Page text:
By Richard Van Winkle, News of Mill Creek.
State Representative Mark Harmsworth attended the March 24th Mill Creek City Council meeting to inform councilmembers about legislation that concerns the city. Unfortunately, one of the things he spoke about, Mill Creek’s Public Works Shop grant, did not make it into the House Capital Budget released Friday, March 27th.
At the city council meeting former Mill Creek City Councilmember Harmsworth said he wanted to talk about “things that are relative to Mill Creek as well as some of the things he has been working on.” He said he serves on two very different, but somewhat connected committees: the Transportation Committee, and the Technical and Economic Development Committee.
Representative Harmsworth told the Mill Creek City Council how his position may help the city receive state transportation money, “The Transportation Committee deals with state-wide issues, but there is a small portion of that budget that is very relevant to Mill Creek around local dollars that can be used for different things.”
“The transportation budget is typically put together in dark and steamy rooms and out pops a budget at the other end which has got all of the different things for our state and local transportation projects.”
In this legislative session the State Senate began the transportation budget process. As ranking Democrat on the Senate Transportation Committee, Senator Steve Hobbs was able to add $4 million for Mill Creek’s 35th Avenue SE project into the transportation plan passed by the Republican-controlled Senate early in March.
Representative Harmsworth said that he is also working to include the 35th Avenue SE project in their version of the budget, “On the House side, I started speaking to our ranking member there to get money put into the budget on that side, so that when the budget crosses the isle, it shows up the other side.”
Even if the $4 million allocated to the 35th Avenue SE project survives the budget process, Representative Harmsworth explained that Mill Creek would still have to fund a large part of the flooding problem fix, “Because a lot of the projects that we do are matching dollars, so we like to see some participation from the local municipalities.”
The February 2014 estimate for the 35th Avenue SE construction project is about $6.3 million, which means Mill Creek would still have to find $2.3 million to alleviate the flooding that occasionally shuts down the regional north-south transportation route through the city.
One way for Mill Creek to fund capital projects is to borrow from the State’s Public Trust Fund at low interest rates. Unfortunately the State raided this funding source in past years to pay for public schools and other items in the budget. There are no longer any available funds.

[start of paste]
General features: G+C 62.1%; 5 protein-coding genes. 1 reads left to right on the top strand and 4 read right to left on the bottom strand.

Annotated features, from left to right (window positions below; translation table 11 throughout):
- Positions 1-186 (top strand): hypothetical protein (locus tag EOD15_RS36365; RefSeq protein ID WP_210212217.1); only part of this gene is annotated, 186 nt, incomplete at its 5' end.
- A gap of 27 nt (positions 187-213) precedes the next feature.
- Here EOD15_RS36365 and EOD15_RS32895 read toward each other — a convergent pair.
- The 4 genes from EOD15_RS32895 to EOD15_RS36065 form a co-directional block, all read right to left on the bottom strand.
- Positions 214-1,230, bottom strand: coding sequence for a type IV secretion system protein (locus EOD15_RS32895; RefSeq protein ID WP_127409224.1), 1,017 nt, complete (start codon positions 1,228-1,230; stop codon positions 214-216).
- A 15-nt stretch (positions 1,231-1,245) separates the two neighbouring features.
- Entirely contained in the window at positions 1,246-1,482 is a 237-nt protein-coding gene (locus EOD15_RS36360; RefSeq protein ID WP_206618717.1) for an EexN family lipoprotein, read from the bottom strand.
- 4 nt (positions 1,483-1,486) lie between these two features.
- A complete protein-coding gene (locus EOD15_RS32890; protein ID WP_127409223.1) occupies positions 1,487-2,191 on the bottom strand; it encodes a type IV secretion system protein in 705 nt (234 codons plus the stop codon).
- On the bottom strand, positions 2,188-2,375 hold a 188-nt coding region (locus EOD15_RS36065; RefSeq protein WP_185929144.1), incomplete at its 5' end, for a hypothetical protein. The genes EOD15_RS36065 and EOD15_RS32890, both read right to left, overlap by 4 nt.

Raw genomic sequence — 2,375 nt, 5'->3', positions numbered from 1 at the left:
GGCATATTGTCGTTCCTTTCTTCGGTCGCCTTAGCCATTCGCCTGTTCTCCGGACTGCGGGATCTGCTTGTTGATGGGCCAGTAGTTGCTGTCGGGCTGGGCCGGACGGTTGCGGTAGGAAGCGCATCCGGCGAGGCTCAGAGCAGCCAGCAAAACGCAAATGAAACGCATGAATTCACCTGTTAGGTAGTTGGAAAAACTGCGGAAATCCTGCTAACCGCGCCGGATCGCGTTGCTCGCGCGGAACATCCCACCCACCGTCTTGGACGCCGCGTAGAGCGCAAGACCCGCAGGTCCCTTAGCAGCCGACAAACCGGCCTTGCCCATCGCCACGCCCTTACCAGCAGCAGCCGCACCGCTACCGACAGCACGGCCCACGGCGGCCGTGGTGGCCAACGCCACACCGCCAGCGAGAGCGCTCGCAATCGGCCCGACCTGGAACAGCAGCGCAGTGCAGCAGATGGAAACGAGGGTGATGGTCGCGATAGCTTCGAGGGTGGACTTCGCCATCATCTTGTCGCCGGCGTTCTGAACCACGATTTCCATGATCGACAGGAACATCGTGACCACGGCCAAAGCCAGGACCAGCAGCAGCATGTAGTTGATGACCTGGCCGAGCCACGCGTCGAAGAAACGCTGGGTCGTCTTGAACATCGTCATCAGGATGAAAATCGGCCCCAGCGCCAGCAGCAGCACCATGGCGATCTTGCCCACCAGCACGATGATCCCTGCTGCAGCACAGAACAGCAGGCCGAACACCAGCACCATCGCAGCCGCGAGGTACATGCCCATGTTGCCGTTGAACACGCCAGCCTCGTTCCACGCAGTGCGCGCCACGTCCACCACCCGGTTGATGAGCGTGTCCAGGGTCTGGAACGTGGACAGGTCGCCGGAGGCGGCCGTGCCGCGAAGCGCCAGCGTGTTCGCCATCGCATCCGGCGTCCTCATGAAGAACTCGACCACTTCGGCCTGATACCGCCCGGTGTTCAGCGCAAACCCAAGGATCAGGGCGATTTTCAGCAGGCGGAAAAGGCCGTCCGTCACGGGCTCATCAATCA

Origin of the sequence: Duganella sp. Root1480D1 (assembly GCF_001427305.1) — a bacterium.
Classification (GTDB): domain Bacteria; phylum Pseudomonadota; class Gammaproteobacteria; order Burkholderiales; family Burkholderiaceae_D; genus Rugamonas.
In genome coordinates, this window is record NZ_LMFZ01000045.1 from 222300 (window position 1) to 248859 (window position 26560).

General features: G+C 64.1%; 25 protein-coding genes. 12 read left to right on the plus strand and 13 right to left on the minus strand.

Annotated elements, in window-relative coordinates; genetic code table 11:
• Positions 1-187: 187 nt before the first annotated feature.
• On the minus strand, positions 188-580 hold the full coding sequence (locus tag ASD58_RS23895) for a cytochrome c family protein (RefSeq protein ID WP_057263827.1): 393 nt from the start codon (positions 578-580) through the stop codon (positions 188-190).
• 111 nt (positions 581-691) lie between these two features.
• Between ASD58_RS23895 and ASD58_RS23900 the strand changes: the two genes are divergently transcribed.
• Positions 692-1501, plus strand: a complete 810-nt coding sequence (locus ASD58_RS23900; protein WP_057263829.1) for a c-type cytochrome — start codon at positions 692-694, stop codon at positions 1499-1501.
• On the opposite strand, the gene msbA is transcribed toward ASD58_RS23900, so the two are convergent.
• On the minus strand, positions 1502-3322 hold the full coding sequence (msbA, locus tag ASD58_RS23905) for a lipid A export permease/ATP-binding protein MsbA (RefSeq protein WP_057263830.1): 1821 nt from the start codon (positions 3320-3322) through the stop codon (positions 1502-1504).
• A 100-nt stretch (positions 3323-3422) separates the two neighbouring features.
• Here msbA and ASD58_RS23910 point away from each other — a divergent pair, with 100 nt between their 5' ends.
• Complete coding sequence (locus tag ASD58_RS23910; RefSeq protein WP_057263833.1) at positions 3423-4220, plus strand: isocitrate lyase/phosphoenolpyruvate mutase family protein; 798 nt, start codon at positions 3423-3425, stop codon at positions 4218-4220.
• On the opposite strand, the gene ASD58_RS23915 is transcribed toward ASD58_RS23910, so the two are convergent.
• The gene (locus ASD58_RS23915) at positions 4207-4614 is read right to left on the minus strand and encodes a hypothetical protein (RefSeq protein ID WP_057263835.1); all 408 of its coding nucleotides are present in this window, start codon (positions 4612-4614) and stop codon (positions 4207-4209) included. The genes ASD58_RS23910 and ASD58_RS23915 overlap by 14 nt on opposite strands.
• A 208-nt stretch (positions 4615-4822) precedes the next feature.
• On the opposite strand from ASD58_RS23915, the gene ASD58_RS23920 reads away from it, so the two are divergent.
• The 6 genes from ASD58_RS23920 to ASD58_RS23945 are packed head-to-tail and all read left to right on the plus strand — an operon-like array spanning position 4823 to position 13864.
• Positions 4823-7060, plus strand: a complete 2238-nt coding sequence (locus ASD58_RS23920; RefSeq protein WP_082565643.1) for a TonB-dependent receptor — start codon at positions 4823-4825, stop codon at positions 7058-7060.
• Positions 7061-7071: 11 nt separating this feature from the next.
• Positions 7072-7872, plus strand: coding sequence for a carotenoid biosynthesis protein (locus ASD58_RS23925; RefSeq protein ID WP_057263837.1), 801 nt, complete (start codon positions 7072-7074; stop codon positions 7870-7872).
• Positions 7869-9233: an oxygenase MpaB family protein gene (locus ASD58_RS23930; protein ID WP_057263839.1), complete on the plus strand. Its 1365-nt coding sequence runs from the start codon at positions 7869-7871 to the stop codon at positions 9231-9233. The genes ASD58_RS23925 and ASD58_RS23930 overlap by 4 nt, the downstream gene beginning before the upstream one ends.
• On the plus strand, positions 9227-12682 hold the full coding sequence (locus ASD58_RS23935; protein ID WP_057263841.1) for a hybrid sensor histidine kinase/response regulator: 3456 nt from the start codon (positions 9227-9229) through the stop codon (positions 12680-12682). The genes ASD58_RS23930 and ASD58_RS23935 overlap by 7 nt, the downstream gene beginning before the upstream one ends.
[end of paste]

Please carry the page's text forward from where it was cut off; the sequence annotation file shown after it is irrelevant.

Representative Harmsworth wasn’t very optimistic that this funding source for capital projects would be restored, “Right now I think that the Public Trust Fund is intact, but I wouldn’t hold your breath on that one.”
Representative Harmsworth also talked about his efforts to include a grant for Mill Creek’s new Public Works Shop in the state’s Capital Budget. He said, “Tom Gathmann (Mill Creek Public Works Director) put a request in, which was great, thank you very much Tom, your work on that was very helpful, for the Public Works Building.”
Unfortunately, Mill Creek’s Public Works Shop grant did not make it into the House Capital Budget. The first draft package that was released on Friday, March 27th, did not include any money for Mill Creek. However it did contain $500 thousand for another project that Representative Harmsworth supports, the Cavalero Hill regional skate park in Lake Stevens.
Another transportation project that has implications for Mill Creek is the Community Transit’s SWIFT II Bus Rapid Transit expansion. The first new route will run from Canyon Park to the Boeing Plant in Everett and have stops on the Bothell-Everett Highway in Mill Creek.
The Senate’s transportation plan includes funding for this project and Representative Harmsworth is very positive on Community Transit and believes other legislators feel the same way. He said, “There should be money for local buses, which is great.”
Councilmember Todd asked about the liquor tax revenues that the State has taken away from cities in past years.
Representative Harmsworth said he was relatively positive about these tax revenues coming back to the cities, “I haven’t heard that they have decided not to share the revenues.”
“There has been a renewed effort to make sure that any shared revenue goes back to cities and I’ve always said that with anyone who has talked with me, both for liquor and potentially marijuana.”
A change in marijuana tax revenue distribution is included in the comprehensive marijuana markets reform bill now being considered by the House. HB 2136 also incudes merging the now separate medical and recreational marijuana laws.
The legislature has until the end of their regular session on April 26th to do their work this year. Many believe at least one special legislative session will be required in this very difficult budget year.